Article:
These four women represent the strength in the midst of sin and war and exile. They represent women who are not always in charge of their lives but change their own destiny. Tamar, who was left without husband and child and took matters into her own hands when Judah went back on his word. Rahab, who earned who living as a prostitute and through cunning helped the Israelites capture the city of Jericho. Ruth, the woman who followed her mother-in-law back to Israel and pledged honor to the God of Naomi. And also, Bathsheba, who was taken from her husband because King David desired her. Bathsheba became the mother of Solomon who became one of the wisest men in the bible. These four women also represent links to the Gentile nations, Rahab a Canaanite, Ruth a Moabite, Tamar and Bathsheba of unknown ancestry.
These women, through their faithfulness in the midst of uncertainty and even dishonor, become great grandmothers to the child Jesus.
Unlike pure undefiled family trees, this one represents everyone, all of us, who have black sheep and disconnected sheep and even a few goats among the herd.
Jesus is God with us, God among us, God as us. He descended from a broken, misshaped, grafted family that is nonetheless the family of God’s son.
Now, isn’t that a message of grace and hope as we go to our family gathering this season? Isn’t that a message of salvation?
God is one of us.
In Matthew the focus of the story isn’t on Mary, it is on Joseph. It is Joseph’s genealogy which is featured. It is Joseph’s story that is told.
Joseph is us. If we choose to become a person who believes God, who acts on God’s best interests and thinks first of others before ourselves.
Joseph her husband was a righteous man. Because he didn’t want to humiliate her, he decided to call off their engagement quietly. As he was thinking about this, an angel from the Lord appeared to him in a dream and said, “Joseph son of David, don’t be afraid to take Mary as your wife, When Joseph woke up, he did just as an angel from God commanded and took Mary as his wife. But he didn’t have sexual relations with her until she gave birth to a son. Joseph called him Jesus.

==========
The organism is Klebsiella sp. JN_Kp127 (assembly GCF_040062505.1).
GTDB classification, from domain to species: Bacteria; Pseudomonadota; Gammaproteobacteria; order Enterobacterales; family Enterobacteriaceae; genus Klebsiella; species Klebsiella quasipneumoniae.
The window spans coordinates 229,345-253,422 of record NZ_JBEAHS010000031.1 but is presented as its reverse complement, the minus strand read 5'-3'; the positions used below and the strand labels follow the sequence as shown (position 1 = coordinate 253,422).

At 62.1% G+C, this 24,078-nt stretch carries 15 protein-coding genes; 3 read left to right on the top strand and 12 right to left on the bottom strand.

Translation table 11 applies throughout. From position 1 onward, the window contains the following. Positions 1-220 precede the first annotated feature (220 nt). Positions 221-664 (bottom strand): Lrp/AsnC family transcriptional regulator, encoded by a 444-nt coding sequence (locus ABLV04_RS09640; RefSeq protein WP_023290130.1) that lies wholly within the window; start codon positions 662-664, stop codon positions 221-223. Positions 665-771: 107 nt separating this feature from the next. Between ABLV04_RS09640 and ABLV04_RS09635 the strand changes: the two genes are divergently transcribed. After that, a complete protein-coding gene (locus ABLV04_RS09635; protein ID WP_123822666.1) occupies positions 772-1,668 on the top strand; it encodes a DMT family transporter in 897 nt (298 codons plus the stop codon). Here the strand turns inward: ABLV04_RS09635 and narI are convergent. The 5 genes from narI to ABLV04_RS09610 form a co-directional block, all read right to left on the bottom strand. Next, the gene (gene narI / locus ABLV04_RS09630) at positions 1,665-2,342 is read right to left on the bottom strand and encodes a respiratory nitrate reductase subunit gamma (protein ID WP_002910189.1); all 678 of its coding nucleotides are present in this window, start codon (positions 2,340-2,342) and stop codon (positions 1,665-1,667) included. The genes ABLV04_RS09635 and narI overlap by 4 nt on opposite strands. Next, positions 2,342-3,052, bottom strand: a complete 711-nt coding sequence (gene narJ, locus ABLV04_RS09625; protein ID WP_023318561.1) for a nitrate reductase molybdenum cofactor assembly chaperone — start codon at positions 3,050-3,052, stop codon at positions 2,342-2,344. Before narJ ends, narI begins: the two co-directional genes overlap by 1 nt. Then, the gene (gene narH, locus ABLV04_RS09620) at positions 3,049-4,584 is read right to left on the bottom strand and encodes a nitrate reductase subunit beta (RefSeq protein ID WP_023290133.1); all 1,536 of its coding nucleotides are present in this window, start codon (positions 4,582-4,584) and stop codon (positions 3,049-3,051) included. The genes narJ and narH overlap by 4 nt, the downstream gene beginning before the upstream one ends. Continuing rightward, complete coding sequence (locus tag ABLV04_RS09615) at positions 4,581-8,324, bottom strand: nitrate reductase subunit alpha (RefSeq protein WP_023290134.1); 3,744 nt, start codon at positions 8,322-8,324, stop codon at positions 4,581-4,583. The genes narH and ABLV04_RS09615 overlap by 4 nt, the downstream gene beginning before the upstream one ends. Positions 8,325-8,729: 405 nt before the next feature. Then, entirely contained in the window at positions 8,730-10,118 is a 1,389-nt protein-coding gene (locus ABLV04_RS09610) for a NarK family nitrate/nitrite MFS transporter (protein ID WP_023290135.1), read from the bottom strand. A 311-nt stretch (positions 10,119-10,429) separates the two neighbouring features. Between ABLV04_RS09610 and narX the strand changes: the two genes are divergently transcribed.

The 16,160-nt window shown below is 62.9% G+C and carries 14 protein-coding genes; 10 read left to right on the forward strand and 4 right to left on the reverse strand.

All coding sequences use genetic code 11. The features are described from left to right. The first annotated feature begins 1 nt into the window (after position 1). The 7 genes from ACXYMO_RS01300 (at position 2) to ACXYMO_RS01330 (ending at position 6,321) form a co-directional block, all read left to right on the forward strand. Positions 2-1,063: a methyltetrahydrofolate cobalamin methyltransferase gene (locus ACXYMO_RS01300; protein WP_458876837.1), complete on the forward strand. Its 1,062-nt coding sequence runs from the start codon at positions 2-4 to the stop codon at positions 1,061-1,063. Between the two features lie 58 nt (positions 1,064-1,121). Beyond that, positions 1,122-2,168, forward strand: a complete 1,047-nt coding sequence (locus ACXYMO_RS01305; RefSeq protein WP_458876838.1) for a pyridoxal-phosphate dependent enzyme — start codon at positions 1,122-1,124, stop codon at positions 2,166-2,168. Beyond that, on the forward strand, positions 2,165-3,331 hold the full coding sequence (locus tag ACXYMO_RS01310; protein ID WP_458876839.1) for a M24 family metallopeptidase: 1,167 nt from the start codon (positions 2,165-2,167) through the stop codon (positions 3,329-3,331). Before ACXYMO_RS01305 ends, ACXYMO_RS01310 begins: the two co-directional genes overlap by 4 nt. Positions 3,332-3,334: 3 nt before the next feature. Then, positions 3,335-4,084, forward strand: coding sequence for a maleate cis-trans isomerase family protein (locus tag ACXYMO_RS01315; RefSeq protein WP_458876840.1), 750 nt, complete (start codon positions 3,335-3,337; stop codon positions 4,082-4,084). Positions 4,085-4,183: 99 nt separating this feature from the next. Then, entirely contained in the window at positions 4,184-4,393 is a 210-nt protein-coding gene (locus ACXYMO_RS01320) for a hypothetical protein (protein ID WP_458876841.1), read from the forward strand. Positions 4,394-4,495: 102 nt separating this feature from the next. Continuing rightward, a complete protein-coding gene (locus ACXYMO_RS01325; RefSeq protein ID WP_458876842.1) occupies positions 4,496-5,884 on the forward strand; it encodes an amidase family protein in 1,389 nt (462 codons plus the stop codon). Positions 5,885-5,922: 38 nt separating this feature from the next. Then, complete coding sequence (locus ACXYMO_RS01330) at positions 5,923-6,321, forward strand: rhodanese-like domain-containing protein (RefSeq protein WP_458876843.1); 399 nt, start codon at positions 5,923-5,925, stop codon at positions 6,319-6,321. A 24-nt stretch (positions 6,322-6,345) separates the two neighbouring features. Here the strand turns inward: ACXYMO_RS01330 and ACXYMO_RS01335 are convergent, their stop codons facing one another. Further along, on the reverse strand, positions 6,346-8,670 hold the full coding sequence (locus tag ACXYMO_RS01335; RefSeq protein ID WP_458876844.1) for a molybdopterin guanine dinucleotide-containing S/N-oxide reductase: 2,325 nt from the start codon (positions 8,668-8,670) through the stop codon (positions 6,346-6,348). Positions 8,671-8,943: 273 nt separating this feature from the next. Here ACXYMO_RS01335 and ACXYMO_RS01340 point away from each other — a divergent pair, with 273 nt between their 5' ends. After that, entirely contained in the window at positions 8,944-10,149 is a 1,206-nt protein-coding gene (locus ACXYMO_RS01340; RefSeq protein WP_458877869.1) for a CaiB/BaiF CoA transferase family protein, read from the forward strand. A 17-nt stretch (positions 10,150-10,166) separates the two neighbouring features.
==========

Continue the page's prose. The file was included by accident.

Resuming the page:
I don’t know if Matthew got tired of hearing all the great stuff about Mary or if he just wanted to remind us that we aren’t the holy mother of God. We aren’t the bearer of the Good News, we are the ones like Joseph who hear the message: God is with us, God is among us and have to decide if this has any relevance to us.
We will be the ones who have to decide how we will respond to the message and if we will accept the invitation to become a member of the family of God.
Will we put Jesus away quietly? Or will we embrace all the chaos and unconventional ways of being Jesus will bring to our lives?
Will we stand up to convention and accept a relationship with someone who might bring shame on our family name? Or will we only hang out with the ‘in’ crowd and those who make us feel comfortable.
Will we be willing to make our way to Egypt, back into the land of the captivity of our ancestors, if that is what we have to do to keep the message of Jesus alive? Or will we stay in our comfort zones, not caring about who gets hurt or the others who might be in trouble?
Will we put aside our own needs and desires in order to bring honor to the family of the Christ child? Joseph had no sexual relations with Mary. That is no small thing. That’s why it is in the bible. Are we willing to put aside what we think we deserve or need in our discipleship with Jesus?
Will we live in such a way that the Christ can be born among us? Will we accept the invitation to be part of the family of God?
Will we be like Joseph, someone who, against all wisdom and convention, says “Yes” to God?
Will our names be in the genealogy of the family of God?